Also, my father was taken to forced labor, from 1940 until 1944. I remember that in the beginning of World War II, when Jews could still be in the army and wear a uniform, father had to go at call-ups near the front line, at Bretcu. But son after that Jews weren't allowed to be in the army, and my father was drafted for forced labor, but he sometimes came home during the night to sleep. He worked at a mill as a porter, and sometimes, when I didn't have any work, I could go in his stead, that was allowed, and that way my father could rest a bit. The first two years of war I had to earn a living for those who were home, my mother and my sister. I was 14 years old when I started working, when I got a job, but I didn't have a written contract or official papers. I worked in constructions. The contractor, Alexandru Foit was his name, was good and lenient towards me, I hadn't turned 14 yet, and he let me work around an old mason, who was also kind. But work was work, there were no elevators for materials, pulleys: we carried the lime with stretchers and the bricks with the roof-batten. This was my first task, for the first construction I worked for, a two-storied house, to go up the scaffold with the roof-batten on my back. Then I worked in a little factory, and I was happy that I could be in charge of my own time. But working in constructions was possible only during summers; I was unemployed in winters. So I found a job in a small factory -there were only 6 or 8 workers-, which produced candles and grease for carts. We worked during summer only in our underwear, and we were full of fuel oil and tar from the head to toes. We had to wash ourselves after that with kerosene, otherwise the oil wouldn't go off, and our skin was full of blisters. I don't regret it, I earned my bread, I had some money to take home to mother. Every penny I earned I gave to mother, and she would give me what she thought she could spare, some money to go to the cinema on Sunday, or for a 'somera' ['somera' means 'unemployed' in Romanian], that was the name of a very small and cheap cake at the confectionary's.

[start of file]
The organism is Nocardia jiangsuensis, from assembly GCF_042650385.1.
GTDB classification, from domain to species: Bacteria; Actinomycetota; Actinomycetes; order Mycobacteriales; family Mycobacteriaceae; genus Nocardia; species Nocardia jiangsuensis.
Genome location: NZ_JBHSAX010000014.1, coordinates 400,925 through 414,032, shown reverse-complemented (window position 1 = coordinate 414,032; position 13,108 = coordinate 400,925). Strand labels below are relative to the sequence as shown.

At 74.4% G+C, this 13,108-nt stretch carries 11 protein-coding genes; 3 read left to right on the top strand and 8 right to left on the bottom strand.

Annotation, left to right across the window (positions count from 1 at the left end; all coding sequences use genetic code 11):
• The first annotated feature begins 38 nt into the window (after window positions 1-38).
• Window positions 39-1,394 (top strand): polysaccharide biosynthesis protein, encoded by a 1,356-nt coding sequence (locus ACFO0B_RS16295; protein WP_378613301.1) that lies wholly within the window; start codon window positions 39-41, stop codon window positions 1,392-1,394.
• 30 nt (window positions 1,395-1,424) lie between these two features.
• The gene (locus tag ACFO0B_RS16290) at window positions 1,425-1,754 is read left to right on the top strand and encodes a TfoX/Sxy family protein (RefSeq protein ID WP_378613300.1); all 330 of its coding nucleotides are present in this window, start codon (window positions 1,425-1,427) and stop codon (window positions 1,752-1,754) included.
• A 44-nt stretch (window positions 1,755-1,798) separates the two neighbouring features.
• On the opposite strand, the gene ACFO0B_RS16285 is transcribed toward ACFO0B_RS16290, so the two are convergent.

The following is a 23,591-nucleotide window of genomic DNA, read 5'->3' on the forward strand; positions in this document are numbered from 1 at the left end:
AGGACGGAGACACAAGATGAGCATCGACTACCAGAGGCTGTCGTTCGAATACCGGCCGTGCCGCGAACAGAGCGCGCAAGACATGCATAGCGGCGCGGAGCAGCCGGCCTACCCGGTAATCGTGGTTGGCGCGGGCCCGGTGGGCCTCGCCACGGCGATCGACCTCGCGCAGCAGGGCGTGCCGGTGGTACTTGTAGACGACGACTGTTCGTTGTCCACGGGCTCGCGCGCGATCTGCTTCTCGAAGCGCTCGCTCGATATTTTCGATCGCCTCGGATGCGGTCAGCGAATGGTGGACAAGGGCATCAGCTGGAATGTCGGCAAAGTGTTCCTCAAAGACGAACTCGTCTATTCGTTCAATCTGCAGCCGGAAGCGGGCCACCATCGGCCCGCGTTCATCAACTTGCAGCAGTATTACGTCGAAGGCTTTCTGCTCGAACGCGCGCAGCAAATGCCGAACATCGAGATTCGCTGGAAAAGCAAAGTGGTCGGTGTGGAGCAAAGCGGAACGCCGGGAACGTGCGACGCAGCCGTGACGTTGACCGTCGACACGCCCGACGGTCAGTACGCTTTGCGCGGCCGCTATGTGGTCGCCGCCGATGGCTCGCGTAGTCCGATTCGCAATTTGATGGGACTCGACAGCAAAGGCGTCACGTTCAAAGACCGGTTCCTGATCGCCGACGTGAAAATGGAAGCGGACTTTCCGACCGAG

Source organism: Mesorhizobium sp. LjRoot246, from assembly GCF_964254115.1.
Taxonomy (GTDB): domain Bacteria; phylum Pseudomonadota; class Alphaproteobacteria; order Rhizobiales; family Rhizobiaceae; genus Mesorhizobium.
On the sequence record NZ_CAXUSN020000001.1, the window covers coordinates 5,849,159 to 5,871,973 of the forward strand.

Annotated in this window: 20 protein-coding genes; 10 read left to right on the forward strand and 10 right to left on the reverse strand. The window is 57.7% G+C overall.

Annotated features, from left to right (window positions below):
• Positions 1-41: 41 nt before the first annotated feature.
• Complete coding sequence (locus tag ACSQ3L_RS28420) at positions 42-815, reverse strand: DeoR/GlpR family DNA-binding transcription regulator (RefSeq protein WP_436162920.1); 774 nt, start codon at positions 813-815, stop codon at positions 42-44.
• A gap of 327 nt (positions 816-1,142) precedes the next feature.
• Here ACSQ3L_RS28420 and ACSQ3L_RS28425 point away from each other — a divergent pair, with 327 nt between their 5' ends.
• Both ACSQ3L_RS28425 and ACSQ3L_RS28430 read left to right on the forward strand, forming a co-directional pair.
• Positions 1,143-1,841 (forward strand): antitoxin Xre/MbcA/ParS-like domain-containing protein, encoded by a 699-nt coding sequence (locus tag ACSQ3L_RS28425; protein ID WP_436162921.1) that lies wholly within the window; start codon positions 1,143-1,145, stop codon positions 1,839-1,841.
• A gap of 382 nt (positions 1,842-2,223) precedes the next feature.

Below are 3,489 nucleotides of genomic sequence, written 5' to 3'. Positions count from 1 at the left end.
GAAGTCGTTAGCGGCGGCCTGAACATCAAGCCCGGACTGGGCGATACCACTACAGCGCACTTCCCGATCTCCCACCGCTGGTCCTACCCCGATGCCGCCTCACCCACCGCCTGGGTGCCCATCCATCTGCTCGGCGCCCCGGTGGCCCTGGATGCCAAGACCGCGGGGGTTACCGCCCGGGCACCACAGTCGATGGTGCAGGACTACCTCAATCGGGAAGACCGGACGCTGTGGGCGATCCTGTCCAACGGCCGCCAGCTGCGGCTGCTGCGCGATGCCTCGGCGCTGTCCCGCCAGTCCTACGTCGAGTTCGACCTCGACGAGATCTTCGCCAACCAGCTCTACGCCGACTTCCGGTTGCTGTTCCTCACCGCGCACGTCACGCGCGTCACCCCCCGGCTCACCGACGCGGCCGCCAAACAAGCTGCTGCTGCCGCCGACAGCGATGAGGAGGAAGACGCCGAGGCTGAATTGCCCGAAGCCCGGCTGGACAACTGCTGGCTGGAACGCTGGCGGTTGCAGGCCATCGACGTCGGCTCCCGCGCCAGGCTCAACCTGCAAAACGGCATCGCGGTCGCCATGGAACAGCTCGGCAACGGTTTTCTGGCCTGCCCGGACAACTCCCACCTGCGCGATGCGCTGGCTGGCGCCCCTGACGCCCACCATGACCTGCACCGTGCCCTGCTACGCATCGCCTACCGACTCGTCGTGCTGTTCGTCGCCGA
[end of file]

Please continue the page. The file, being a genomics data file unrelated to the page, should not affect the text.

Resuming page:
I worked both shifts, night and day at the factory. We were only two during the night, and I worked with a woman, she was 20, or 30, a grown up, and she was pregnant during that time. We had to work together, to spin two wooden kegs with a crank; and from all the hard work, she went in the throes of childbirth. It was 10 o'clock in the evening, it was winter and dark outside, and I, as a child, was dead scared. The woman started to moan, and I went in the street to look for help, I couldn't help her in any way; I was lucky that it was just the time when people came out from the cinema, from the last movie, and seeing me that desperate, a man and a woman, probably husband and wife, came with me. I took them to the plant, they asked me for water and bandages, and the woman had her baby right then.